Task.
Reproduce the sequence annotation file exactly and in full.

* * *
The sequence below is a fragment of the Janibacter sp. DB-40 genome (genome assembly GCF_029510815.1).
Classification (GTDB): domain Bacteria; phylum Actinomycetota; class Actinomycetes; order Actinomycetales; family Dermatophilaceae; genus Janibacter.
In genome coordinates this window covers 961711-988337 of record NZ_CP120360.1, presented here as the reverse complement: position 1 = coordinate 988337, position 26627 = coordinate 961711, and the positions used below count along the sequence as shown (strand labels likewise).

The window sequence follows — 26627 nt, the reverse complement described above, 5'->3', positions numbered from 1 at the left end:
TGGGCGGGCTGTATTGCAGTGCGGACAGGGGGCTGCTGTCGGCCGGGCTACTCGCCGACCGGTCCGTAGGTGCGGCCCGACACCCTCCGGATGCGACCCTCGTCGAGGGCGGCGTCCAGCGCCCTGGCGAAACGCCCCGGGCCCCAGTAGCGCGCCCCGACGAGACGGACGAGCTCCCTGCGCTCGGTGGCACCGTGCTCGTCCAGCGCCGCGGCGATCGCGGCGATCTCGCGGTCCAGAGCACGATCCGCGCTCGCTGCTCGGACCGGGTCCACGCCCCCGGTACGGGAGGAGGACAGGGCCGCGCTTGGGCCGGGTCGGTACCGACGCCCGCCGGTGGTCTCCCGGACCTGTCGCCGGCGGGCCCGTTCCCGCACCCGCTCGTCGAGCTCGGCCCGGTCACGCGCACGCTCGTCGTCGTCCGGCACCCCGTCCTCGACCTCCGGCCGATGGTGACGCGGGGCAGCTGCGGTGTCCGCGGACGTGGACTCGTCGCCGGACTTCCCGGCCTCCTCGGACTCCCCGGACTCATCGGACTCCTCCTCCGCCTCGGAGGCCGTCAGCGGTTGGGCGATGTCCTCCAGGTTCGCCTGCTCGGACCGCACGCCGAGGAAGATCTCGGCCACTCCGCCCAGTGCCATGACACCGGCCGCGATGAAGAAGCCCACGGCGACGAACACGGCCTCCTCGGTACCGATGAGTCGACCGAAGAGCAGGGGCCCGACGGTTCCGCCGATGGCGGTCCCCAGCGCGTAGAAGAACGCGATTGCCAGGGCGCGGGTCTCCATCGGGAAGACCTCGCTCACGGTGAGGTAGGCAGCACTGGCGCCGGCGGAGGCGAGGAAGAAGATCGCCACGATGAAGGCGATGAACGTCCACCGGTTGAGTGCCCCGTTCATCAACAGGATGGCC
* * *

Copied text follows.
The sequence below is a fragment of the Janibacter sp. DB-40 genome (genome assembly GCF_029510815.1).
Classification (GTDB): domain Bacteria; phylum Actinomycetota; class Actinomycetes; order Actinomycetales; family Dermatophilaceae; genus Janibacter.
In genome coordinates this window covers 961711-988337 of record NZ_CP120360.1, presented here as the reverse complement: position 1 = coordinate 988337, position 26627 = coordinate 961711, and the positions used below count along the sequence as shown (strand labels likewise).

The window sequence follows — 26627 nt, the reverse complement described above, 5'->3', positions numbered from 1 at the left end:
TGGGCGGGCTGTATTGCAGTGCGGACAGGGGGCTGCTGTCGGCCGGGCTACTCGCCGACCGGTCCGTAGGTGCGGCCCGACACCCTCCGGATGCGACCCTCGTCGAGGGCGGCGTCCAGCGCCCTGGCGAAACGCCCCGGGCCCCAGTAGCGCGCCCCGACGAGACGGACGAGCTCCCTGCGCTCGGTGGCACCGTGCTCGTCCAGCGCCGCGGCGATCGCGGCGATCTCGCGGTCCAGAGCACGATCCGCGCTCGCTGCTCGGACCGGGTCCACGCCCCCGGTACGGGAGGAGGACAGGGCCGCGCTTGGGCCGGGTCGGTACCGACGCCCGCCGGTGGTCTCCCGGACCTGTCGCCGGCGGGCCCGTTCCCGCACCCGCTCGTCGAGCTCGGCCCGGTCACGCGCACGCTCGTCGTCGTCCGGCACCCCGTCCTCGACCTCCGGCCGATGGTGACGCGGGGCAGCTGCGGTGTCCGCGGACGTGGACTCGTCGCCGGACTTCCCGGCCTCCTCGGACTCCCCGGACTCATCGGACTCCTCCTCCGCCTCGGAGGCCGTCAGCGGTTGGGCGATGTCCTCCAGGTTCGCCTGCTCGGACCGCACGCCGAGGAAGATCTCGGCCACTCCGCCCAGTGCCATGACACCGGCCGCGATGAAGAAGCCCACGGCGACGAACACGGCCTCCTCGGTACCGATGAGTCGACCGAAGAGCAGGGGCCCGACGGTTCCGCCGATGGCGGTCCCCAGCGCGTAGAAGAACGCGATTGCCAGGGCGCGGGTCTCCATCGGGAAGACCTCGCTCACGGTGAGGTAGGCAGCACTGGCGCCGGCGGAGGCGAGGAAGAAGATCGCCACGATGAAGGCGATGAACGTCCACCGGTTGAGTGCCCCGTTCATCAACAGGATGGCC